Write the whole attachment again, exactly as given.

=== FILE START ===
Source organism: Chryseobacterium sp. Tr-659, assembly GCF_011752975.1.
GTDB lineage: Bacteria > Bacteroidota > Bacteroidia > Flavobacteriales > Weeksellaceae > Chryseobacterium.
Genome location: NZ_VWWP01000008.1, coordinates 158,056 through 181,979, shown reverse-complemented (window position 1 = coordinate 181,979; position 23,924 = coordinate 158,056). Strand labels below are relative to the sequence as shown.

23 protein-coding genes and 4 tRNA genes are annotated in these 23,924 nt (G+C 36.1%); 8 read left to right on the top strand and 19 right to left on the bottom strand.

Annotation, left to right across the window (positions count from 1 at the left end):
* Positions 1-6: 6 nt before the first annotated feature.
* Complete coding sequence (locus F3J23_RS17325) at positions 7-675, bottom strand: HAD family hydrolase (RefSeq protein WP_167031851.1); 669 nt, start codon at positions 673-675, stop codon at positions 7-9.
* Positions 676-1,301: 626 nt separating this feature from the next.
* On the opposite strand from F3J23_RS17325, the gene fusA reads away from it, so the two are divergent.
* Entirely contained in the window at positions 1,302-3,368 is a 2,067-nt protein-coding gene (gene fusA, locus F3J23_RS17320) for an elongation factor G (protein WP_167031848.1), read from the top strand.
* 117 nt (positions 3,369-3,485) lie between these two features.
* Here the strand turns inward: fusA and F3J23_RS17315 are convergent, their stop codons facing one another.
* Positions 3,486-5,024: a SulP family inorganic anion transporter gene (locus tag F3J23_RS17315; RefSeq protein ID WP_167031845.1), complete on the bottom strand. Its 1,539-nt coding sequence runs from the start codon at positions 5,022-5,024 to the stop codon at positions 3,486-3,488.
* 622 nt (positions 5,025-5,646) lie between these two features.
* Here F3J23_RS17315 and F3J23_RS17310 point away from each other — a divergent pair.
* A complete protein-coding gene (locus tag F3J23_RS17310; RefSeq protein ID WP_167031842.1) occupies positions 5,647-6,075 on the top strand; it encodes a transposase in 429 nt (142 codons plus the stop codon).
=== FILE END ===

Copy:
Source organism: Chryseobacterium sp. Tr-659, assembly GCF_011752975.1.
GTDB lineage: Bacteria > Bacteroidota > Bacteroidia > Flavobacteriales > Weeksellaceae > Chryseobacterium.
Genome location: NZ_VWWP01000008.1, coordinates 158,056 through 181,979, shown reverse-complemented (window position 1 = coordinate 181,979; position 23,924 = coordinate 158,056). Strand labels below are relative to the sequence as shown.

23 protein-coding genes and 4 tRNA genes are annotated in these 23,924 nt (G+C 36.1%); 8 read left to right on the top strand and 19 right to left on the bottom strand.

Annotation, left to right across the window (positions count from 1 at the left end):
* Positions 1-6: 6 nt before the first annotated feature.
* Complete coding sequence (locus F3J23_RS17325) at positions 7-675, bottom strand: HAD family hydrolase (RefSeq protein WP_167031851.1); 669 nt, start codon at positions 673-675, stop codon at positions 7-9.
* Positions 676-1,301: 626 nt separating this feature from the next.
* On the opposite strand from F3J23_RS17325, the gene fusA reads away from it, so the two are divergent.
* Entirely contained in the window at positions 1,302-3,368 is a 2,067-nt protein-coding gene (gene fusA, locus F3J23_RS17320) for an elongation factor G (protein WP_167031848.1), read from the top strand.
* 117 nt (positions 3,369-3,485) lie between these two features.
* Here the strand turns inward: fusA and F3J23_RS17315 are convergent, their stop codons facing one another.
* Positions 3,486-5,024: a SulP family inorganic anion transporter gene (locus tag F3J23_RS17315; RefSeq protein ID WP_167031845.1), complete on the bottom strand. Its 1,539-nt coding sequence runs from the start codon at positions 5,022-5,024 to the stop codon at positions 3,486-3,488.
* 622 nt (positions 5,025-5,646) lie between these two features.
* Here F3J23_RS17315 and F3J23_RS17310 point away from each other — a divergent pair.
* A complete protein-coding gene (locus tag F3J23_RS17310; RefSeq protein ID WP_167031842.1) occupies positions 5,647-6,075 on the top strand; it encodes a transposase in 429 nt (142 codons plus the stop codon).